THIS British comedy/drama comes wearing a likeable outfit of drama, humour, bathos and pathos.
Bill Nighy plays Alan, a bespoke Liverpool tailor with a passion for Scrabble, a somewhat dysfunctional family, and an obsession with finding Michael, the son of whom nothing has been heard for years since he stormed out of the house following an argument arising from a Scrabble game. Much of the film’s content deals with Alan’s conflict with his younger son Peter (Sam Riley) who may be present but is unreachable emotionally.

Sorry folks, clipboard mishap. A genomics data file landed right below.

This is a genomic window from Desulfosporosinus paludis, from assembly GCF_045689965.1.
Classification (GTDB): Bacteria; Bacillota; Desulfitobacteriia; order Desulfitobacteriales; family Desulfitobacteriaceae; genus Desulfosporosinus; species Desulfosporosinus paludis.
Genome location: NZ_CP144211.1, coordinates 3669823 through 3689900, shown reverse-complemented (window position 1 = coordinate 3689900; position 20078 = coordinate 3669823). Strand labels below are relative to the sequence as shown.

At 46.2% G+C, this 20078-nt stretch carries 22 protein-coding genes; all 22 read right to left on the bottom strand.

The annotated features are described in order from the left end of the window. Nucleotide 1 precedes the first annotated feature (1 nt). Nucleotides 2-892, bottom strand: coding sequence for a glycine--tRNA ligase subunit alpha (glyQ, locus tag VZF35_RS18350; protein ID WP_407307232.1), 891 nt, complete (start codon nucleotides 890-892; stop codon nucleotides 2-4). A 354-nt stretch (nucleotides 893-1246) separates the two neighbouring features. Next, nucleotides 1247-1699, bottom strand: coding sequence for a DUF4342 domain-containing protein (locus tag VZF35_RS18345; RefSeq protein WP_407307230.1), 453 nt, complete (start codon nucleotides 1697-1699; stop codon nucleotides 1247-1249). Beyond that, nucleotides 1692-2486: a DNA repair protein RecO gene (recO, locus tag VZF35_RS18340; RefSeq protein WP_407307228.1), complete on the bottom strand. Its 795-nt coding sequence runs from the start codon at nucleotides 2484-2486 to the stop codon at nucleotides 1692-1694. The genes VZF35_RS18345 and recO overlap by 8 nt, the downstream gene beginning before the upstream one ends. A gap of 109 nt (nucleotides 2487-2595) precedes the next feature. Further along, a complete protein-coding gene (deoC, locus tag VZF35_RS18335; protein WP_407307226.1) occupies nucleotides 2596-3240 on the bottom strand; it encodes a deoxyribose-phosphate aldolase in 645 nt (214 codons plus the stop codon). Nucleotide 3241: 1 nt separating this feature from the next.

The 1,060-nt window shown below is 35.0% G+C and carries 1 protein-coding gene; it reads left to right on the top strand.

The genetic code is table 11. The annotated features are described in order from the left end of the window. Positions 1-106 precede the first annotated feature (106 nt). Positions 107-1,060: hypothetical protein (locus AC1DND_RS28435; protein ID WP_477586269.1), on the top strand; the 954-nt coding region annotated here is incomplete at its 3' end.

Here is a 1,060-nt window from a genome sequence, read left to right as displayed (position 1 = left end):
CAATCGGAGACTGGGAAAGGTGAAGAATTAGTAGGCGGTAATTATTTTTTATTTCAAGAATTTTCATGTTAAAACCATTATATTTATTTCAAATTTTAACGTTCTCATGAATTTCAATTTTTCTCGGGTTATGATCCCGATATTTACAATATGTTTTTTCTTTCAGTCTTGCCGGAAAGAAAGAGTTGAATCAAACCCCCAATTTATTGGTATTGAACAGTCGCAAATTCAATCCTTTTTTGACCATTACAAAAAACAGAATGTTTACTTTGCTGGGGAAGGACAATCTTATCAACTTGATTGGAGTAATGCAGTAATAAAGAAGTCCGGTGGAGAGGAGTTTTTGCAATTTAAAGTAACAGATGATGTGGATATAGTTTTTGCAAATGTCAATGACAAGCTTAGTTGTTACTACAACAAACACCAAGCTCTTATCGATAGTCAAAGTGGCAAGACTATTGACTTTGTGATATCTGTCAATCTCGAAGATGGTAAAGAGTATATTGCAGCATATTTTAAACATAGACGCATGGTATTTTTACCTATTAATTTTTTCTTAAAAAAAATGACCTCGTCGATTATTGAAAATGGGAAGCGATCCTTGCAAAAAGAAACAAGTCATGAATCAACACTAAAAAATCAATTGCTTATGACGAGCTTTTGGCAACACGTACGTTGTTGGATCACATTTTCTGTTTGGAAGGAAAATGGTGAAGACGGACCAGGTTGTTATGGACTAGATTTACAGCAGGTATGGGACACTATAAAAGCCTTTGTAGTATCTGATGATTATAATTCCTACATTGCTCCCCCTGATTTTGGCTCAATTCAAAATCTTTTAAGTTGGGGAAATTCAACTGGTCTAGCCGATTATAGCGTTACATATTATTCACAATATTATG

It’s a gentle film, crammed with philological references and wisdoms, amusing rather than hilarious. Nighy again demonstrates his virtuosity as a character actor, looking distinguished and gently dominating a plot based on a short story “Triple Word Score” by Frank Cottrell Boyce who went on to convert it into a screenplay for Carl Hunter to direct with a deft eye for amusing little touches such as Dymo tags created to give simple information about objects that by themselves state the bleeding obvious.
Wondering about the title? Apparently it’s a saying in the bespoke tailoring profession. Gent’s made-to-measure, single-breasted suit jacket. Three buttons. Top one sometimes done up. Middle one always done up. Bottom one – go figure it out.
At Palace Electric, Dendy and Capitol 6